By David Jessup
Grass-fed beef is more expensive than grain-fed, feedlot beef. At least that’s been the pattern until recently. Now, it appears, the price gap is narrowing.
Consumers have been able to partially overcome the price difference by buying grass-fed beef in bulk directly from ranchers. By purchasing a whole, half, quarter, or eighth, you save between 15 to 26 percent of the cost of individual cuts and an even greater percent over what you would pay for grass-fed beef at the grocery store. Often friends and family will split a bulk purchase to get the best value. (We call it “cow-pooling.”)
The reason grain-fed beef has been less expensive is that cattle in a feedlot beef can be fattened more rapidly on a diet of cheap grain. You’d get fat too if you ate nothing but carbs for three months straight. It takes longer to raise cattle on grass, which adds to their cost. In addition, Corn has long been subsidized by taxpayers through the farm bill, so that has lessened the expense to the feedlot owner.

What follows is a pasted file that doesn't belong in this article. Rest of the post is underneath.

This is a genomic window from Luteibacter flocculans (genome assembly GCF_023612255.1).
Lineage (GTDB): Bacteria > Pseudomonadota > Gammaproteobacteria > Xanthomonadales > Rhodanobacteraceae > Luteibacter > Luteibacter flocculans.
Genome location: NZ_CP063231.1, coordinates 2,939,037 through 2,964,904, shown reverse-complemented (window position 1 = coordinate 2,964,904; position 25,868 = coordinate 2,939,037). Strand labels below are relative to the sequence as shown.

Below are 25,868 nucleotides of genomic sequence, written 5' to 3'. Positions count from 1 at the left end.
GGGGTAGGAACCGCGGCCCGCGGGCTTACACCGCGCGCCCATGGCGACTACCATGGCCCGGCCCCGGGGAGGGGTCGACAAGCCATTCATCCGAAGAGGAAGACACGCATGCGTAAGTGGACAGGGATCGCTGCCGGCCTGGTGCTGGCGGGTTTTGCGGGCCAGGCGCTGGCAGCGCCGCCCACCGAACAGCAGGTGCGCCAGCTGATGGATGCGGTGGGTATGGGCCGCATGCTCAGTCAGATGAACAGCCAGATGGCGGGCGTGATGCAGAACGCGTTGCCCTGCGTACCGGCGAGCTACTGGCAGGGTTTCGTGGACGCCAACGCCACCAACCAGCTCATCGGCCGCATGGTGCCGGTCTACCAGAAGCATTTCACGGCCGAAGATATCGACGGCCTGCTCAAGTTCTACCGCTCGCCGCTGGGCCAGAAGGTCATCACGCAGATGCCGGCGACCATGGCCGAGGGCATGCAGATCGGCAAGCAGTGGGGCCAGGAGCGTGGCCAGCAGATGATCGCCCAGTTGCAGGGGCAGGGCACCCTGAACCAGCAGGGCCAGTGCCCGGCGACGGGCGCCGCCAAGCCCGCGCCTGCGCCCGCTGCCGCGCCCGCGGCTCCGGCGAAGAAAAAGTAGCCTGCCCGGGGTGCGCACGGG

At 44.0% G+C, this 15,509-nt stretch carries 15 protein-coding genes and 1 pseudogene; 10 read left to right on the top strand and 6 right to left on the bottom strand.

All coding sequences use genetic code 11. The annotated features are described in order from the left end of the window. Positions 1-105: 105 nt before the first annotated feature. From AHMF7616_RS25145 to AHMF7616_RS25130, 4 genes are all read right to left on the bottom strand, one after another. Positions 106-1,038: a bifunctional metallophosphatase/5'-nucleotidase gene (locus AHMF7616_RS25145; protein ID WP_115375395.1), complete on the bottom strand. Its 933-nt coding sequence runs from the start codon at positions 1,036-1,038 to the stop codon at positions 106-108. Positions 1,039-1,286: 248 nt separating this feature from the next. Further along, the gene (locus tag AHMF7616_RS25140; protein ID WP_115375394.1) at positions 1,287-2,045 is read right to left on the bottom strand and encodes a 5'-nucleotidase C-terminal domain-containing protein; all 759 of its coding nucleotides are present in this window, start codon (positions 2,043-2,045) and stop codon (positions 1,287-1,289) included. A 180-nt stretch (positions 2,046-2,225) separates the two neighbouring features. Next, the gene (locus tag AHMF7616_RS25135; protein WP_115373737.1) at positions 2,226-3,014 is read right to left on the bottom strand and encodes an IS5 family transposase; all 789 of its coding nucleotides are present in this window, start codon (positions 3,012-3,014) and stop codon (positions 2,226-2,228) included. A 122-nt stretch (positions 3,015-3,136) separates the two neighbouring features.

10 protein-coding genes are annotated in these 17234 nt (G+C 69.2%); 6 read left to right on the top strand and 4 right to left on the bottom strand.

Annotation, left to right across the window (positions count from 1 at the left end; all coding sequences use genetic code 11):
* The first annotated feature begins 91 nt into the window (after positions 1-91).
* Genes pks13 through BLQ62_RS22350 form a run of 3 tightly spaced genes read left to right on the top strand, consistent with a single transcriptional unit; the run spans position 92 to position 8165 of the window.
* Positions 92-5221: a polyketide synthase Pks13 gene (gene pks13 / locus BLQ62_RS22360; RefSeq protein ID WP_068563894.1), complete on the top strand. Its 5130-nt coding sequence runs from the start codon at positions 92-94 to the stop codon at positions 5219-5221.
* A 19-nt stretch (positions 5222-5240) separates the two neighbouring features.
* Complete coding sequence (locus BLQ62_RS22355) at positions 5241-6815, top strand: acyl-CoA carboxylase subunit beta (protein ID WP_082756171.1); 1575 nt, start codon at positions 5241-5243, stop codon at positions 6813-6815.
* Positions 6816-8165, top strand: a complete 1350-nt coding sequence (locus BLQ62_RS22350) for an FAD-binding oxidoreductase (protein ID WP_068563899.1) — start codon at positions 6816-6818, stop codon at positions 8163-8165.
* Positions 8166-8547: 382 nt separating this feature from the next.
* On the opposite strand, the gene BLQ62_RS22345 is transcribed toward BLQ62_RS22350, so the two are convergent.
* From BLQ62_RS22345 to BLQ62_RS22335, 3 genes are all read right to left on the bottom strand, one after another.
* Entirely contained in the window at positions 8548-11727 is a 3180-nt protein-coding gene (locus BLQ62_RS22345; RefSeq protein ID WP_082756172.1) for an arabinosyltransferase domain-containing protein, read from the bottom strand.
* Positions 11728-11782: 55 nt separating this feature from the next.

But as Michal Pollan, author of The Omnivore’s Dilemma, points out, industrial beef isn’t so cheap when you consider the external costs to society:
How cheap, really, is cheap feedlot beef? Not cheap at all, when you add in the invisible costs: of antibiotic resistance, environmental degradation, heart disease, E. coli poisoning, corn subsidies, imported oil and so on. All these are costs that grass-fed beef does not incur.
New York Times Magazine, March 31, 2002 (Click here for the full article)
More recently, with the rise in demand for corn-based ethanol, corn prices have risen dramatically, from $2.50 a bushel in 2002 to as much as $8.00 a bushel. So has the cost of diesel fuel and fertilizer needed to grow grain in mass quantities. Profit margins have shrunk for both feedlot operators and packing houses.
Many consumers have been willing to pay more for grass-fed beef because of its health and environmental benefits. Now the trade-off isn’t so great. You can have healthy beef and eat it too – affordably.